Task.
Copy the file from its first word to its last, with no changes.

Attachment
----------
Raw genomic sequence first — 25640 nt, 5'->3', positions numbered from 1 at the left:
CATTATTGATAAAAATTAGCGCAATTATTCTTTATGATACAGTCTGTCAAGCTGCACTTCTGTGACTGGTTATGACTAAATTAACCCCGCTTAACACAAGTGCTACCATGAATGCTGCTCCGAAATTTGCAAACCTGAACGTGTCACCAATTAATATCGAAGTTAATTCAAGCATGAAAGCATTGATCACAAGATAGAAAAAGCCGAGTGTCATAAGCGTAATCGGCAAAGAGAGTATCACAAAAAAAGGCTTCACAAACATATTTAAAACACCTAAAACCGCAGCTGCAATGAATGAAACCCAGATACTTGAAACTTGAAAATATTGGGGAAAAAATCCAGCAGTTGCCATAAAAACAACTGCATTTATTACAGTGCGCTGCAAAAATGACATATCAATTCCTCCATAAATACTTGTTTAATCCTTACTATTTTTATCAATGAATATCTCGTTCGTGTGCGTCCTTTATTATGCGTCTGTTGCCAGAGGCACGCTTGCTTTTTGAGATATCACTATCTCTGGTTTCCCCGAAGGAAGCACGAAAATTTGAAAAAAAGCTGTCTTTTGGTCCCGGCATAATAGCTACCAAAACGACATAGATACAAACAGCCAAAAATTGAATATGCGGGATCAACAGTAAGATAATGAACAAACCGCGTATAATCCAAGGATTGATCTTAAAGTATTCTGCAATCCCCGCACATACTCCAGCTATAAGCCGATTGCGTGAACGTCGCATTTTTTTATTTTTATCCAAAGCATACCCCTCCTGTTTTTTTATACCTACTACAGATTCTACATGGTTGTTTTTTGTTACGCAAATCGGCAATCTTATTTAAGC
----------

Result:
Raw genomic sequence first — 25640 nt, 5'->3', positions numbered from 1 at the left:
CATTATTGATAAAAATTAGCGCAATTATTCTTTATGATACAGTCTGTCAAGCTGCACTTCTGTGACTGGTTATGACTAAATTAACCCCGCTTAACACAAGTGCTACCATGAATGCTGCTCCGAAATTTGCAAACCTGAACGTGTCACCAATTAATATCGAAGTTAATTCAAGCATGAAAGCATTGATCACAAGATAGAAAAAGCCGAGTGTCATAAGCGTAATCGGCAAAGAGAGTATCACAAAAAAAGGCTTCACAAACATATTTAAAACACCTAAAACCGCAGCTGCAATGAATGAAACCCAGATACTTGAAACTTGAAAATATTGGGGAAAAAATCCAGCAGTTGCCATAAAAACAACTGCATTTATTACAGTGCGCTGCAAAAATGACATATCAATTCCTCCATAAATACTTGTTTAATCCTTACTATTTTTATCAATGAATATCTCGTTCGTGTGCGTCCTTTATTATGCGTCTGTTGCCAGAGGCACGCTTGCTTTTTGAGATATCACTATCTCTGGTTTCCCCGAAGGAAGCACGAAAATTTGAAAAAAAGCTGTCTTTTGGTCCCGGCATAATAGCTACCAAAACGACATAGATACAAACAGCCAAAAATTGAATATGCGGGATCAACAGTAAGATAATGAACAAACCGCGTATAATCCAAGGATTGATCTTAAAGTATTCTGCAATCCCCGCACATACTCCAGCTATAAGCCGATTGCGTGAACGTCGCATTTTTTTATTTTTATCCAAAGCATACCCCTCCTGTTTTTTTATACCTACTACAGATTCTACATGGTTGTTTTTTGTTACGCAAATCGGCAATCTTATTTAAGC